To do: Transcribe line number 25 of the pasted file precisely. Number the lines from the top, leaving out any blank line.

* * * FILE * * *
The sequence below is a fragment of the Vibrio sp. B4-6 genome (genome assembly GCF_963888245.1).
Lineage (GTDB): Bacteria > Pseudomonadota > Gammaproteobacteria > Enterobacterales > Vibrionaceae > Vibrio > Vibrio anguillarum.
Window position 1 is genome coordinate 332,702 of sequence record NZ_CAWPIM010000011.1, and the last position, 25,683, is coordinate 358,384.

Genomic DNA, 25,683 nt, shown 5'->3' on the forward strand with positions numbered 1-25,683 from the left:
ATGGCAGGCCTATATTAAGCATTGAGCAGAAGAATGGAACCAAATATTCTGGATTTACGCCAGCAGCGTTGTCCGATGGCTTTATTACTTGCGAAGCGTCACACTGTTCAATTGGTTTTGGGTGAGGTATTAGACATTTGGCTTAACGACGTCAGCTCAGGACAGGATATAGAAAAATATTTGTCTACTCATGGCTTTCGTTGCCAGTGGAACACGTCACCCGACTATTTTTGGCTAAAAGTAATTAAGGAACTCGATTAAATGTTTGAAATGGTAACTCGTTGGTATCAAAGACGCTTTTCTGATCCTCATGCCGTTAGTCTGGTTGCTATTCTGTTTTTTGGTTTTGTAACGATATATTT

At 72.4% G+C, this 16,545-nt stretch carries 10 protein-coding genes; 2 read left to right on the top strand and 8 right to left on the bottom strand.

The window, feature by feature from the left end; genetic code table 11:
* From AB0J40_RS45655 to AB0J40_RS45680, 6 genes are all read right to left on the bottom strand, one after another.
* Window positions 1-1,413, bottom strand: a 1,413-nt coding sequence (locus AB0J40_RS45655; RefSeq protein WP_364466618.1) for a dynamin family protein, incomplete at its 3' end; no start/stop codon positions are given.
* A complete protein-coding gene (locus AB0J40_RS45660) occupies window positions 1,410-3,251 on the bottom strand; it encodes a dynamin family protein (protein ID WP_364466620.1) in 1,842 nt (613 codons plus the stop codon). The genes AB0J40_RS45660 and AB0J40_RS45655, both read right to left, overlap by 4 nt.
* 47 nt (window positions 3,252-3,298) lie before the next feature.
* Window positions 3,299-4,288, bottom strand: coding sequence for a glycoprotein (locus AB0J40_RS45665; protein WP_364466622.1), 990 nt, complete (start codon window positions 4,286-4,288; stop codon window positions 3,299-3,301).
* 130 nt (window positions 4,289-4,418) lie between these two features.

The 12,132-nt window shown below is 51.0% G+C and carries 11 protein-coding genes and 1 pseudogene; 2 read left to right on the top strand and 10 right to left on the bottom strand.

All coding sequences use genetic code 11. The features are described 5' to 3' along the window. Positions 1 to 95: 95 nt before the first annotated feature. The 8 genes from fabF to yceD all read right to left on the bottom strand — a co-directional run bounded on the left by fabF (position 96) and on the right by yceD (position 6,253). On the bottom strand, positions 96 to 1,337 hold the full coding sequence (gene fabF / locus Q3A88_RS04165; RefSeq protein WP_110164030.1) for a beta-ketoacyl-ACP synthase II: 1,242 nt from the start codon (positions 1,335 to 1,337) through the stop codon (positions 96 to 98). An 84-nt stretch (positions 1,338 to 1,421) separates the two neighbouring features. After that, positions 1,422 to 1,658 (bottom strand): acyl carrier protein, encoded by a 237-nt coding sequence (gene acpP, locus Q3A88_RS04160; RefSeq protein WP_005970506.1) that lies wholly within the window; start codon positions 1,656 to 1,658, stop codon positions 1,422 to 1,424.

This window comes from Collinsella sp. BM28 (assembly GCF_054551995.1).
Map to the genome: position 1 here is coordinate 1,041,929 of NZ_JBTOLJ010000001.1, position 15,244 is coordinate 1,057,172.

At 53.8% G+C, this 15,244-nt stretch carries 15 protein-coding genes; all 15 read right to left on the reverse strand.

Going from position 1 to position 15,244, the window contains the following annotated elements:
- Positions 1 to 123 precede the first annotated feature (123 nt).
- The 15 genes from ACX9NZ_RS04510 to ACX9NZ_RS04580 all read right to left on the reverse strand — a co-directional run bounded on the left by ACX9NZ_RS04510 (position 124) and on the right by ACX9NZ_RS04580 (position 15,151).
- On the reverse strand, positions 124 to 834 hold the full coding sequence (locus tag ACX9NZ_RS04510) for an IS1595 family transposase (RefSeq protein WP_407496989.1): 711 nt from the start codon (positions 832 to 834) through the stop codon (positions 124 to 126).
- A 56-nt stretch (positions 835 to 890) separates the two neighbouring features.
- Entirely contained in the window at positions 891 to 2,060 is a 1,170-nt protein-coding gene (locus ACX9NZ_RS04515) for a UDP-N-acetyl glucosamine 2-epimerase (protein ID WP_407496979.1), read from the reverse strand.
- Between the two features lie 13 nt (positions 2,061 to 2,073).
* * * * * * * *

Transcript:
- Between the two features lie 13 nt (positions 2,061 to 2,073).